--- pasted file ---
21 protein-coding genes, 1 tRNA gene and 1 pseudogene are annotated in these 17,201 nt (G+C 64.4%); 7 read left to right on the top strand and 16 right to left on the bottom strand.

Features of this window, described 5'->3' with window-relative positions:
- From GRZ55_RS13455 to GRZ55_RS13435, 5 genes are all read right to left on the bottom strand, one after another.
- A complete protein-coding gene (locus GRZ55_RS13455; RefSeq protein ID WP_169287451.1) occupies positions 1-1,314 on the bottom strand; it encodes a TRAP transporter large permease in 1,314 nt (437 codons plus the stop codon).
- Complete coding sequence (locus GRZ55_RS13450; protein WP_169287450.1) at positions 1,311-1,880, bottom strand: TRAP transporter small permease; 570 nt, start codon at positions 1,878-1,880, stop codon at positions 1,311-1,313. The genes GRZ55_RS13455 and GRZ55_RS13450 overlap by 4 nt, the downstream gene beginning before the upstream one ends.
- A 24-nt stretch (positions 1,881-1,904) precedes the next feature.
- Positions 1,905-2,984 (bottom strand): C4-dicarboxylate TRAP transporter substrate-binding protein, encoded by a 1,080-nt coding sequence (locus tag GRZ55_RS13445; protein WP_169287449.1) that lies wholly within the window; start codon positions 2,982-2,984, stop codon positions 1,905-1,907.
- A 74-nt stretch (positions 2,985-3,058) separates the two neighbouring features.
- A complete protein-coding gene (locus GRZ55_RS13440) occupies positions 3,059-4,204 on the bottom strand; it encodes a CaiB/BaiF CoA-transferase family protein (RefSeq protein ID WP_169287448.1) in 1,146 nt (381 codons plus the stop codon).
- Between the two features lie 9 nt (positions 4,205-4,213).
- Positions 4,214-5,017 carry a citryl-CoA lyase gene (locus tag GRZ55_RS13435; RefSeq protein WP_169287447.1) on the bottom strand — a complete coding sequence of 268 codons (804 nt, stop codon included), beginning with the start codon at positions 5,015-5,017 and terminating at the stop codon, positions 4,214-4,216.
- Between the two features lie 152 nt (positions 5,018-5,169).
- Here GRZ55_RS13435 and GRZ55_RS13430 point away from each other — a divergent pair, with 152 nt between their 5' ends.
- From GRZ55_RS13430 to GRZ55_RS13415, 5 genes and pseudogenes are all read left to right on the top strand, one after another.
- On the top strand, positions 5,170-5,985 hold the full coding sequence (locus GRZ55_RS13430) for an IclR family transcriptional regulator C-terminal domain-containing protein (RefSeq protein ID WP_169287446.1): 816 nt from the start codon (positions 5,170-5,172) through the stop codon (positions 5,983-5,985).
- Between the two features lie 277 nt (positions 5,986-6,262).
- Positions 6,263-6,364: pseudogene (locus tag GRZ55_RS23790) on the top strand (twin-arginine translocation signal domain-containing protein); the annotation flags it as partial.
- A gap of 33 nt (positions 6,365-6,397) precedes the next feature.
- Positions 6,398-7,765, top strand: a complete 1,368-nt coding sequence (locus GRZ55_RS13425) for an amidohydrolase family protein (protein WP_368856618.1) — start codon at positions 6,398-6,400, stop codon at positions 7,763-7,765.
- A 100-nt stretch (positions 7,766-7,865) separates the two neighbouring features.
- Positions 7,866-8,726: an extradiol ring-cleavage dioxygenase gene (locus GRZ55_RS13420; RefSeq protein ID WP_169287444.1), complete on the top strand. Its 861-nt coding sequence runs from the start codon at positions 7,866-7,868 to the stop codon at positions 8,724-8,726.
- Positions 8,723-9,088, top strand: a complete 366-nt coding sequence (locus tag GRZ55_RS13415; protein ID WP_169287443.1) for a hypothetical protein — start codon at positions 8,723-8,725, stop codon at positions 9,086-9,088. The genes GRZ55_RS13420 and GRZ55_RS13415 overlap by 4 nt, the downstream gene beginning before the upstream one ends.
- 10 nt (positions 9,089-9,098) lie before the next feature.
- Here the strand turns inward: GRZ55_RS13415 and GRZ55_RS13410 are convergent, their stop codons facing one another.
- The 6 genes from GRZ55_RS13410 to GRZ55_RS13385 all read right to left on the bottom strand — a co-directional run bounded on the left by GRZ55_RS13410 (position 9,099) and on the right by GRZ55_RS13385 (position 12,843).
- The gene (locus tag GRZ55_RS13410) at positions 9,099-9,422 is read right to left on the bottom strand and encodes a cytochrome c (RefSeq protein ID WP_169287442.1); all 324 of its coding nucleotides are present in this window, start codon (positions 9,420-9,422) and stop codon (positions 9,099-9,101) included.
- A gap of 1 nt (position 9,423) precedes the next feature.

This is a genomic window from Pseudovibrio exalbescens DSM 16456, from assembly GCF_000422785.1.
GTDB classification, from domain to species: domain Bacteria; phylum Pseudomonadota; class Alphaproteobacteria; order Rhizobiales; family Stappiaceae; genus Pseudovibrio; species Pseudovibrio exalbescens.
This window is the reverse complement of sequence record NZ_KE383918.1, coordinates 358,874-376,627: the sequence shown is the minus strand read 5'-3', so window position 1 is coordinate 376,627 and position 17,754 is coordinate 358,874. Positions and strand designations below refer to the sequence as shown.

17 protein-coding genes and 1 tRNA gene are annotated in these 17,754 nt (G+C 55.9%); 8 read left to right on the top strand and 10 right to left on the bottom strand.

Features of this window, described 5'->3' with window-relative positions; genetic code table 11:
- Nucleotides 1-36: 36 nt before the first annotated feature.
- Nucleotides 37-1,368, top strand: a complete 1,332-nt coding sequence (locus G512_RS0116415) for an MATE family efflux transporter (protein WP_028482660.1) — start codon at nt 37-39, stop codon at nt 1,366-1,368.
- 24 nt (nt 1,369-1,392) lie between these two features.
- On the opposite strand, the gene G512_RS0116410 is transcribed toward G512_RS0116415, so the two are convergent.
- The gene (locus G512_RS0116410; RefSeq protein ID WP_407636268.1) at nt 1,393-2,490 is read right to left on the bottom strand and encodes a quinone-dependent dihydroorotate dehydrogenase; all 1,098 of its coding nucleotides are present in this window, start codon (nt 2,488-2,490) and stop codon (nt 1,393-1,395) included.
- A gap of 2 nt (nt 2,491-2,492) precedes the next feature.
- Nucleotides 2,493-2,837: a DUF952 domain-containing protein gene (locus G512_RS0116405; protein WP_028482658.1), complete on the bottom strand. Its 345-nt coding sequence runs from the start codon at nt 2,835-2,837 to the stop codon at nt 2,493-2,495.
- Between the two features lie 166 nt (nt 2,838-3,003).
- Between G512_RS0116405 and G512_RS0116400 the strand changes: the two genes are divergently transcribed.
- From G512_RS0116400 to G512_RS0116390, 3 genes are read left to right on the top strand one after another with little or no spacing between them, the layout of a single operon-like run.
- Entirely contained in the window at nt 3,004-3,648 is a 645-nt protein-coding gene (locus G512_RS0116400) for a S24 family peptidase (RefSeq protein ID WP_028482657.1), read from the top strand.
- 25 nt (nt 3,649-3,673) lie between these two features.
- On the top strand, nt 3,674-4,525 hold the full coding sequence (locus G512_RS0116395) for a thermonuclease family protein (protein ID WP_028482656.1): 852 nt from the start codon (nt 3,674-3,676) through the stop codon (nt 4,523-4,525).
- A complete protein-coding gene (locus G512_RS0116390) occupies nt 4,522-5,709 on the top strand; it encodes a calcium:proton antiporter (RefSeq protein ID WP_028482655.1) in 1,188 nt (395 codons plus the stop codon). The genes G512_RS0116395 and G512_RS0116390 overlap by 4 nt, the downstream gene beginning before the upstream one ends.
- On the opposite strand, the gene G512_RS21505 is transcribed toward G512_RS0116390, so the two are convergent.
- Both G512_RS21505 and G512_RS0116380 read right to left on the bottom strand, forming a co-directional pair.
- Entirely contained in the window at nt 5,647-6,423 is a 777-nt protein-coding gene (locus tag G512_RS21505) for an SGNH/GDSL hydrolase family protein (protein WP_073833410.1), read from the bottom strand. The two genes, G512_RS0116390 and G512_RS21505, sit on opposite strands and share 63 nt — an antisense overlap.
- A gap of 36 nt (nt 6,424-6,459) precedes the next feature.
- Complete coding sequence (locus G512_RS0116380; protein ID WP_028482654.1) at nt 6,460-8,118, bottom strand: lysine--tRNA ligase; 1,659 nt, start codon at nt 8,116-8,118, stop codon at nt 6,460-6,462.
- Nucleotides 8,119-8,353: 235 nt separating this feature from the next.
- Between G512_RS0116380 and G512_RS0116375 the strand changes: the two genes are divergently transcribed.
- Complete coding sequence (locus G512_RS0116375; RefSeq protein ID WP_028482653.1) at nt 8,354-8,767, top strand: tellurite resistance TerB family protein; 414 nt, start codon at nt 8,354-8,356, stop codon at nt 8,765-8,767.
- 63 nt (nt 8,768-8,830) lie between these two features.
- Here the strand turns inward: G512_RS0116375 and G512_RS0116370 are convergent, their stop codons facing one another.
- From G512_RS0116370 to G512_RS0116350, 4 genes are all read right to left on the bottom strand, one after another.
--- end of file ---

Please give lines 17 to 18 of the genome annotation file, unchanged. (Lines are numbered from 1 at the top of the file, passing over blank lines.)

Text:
- Positions 6,263-6,364: pseudogene (locus tag GRZ55_RS23790) on the top strand (twin-arginine translocation signal domain-containing protein); the annotation flags it as partial.
- A gap of 33 nt (positions 6,365-6,397) precedes the next feature.